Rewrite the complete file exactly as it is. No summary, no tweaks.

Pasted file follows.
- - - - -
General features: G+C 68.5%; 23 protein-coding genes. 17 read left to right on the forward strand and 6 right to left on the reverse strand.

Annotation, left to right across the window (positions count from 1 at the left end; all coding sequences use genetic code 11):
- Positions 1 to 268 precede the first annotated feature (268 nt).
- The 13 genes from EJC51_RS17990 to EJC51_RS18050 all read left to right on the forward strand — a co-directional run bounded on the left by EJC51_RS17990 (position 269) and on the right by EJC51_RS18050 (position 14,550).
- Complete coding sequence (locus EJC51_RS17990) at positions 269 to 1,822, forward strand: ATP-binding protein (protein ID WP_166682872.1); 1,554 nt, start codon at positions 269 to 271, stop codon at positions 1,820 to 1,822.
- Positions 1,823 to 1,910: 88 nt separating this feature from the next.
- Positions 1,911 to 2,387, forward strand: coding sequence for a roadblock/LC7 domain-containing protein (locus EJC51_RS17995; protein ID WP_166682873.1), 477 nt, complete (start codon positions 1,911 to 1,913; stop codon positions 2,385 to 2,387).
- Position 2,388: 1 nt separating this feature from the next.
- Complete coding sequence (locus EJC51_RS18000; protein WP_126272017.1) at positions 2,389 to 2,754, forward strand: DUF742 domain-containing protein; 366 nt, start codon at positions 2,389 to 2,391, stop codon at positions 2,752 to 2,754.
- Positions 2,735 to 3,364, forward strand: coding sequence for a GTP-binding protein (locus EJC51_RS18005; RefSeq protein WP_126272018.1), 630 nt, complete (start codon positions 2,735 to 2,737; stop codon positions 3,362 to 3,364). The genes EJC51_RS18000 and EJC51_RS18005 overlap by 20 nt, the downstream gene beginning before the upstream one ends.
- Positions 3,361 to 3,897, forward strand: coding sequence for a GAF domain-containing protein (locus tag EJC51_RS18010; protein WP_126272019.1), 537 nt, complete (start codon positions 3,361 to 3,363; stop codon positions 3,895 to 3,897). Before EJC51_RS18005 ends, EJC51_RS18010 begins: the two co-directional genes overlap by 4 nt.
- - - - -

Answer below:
General features: G+C 68.5%; 23 protein-coding genes. 17 read left to right on the forward strand and 6 right to left on the reverse strand.

Annotation, left to right across the window (positions count from 1 at the left end; all coding sequences use genetic code 11):
- Positions 1 to 268 precede the first annotated feature (268 nt).
- The 13 genes from EJC51_RS17990 to EJC51_RS18050 all read left to right on the forward strand — a co-directional run bounded on the left by EJC51_RS17990 (position 269) and on the right by EJC51_RS18050 (position 14,550).
- Complete coding sequence (locus EJC51_RS17990) at positions 269 to 1,822, forward strand: ATP-binding protein (protein ID WP_166682872.1); 1,554 nt, start codon at positions 269 to 271, stop codon at positions 1,820 to 1,822.
- Positions 1,823 to 1,910: 88 nt separating this feature from the next.
- Positions 1,911 to 2,387, forward strand: coding sequence for a roadblock/LC7 domain-containing protein (locus EJC51_RS17995; protein ID WP_166682873.1), 477 nt, complete (start codon positions 1,911 to 1,913; stop codon positions 2,385 to 2,387).
- Position 2,388: 1 nt separating this feature from the next.
- Complete coding sequence (locus EJC51_RS18000; protein WP_126272017.1) at positions 2,389 to 2,754, forward strand: DUF742 domain-containing protein; 366 nt, start codon at positions 2,389 to 2,391, stop codon at positions 2,752 to 2,754.
- Positions 2,735 to 3,364, forward strand: coding sequence for a GTP-binding protein (locus EJC51_RS18005; RefSeq protein WP_126272018.1), 630 nt, complete (start codon positions 2,735 to 2,737; stop codon positions 3,362 to 3,364). The genes EJC51_RS18000 and EJC51_RS18005 overlap by 20 nt, the downstream gene beginning before the upstream one ends.
- Positions 3,361 to 3,897, forward strand: coding sequence for a GAF domain-containing protein (locus tag EJC51_RS18010; protein WP_126272019.1), 537 nt, complete (start codon positions 3,361 to 3,363; stop codon positions 3,895 to 3,897). Before EJC51_RS18005 ends, EJC51_RS18010 begins: the two co-directional genes overlap by 4 nt.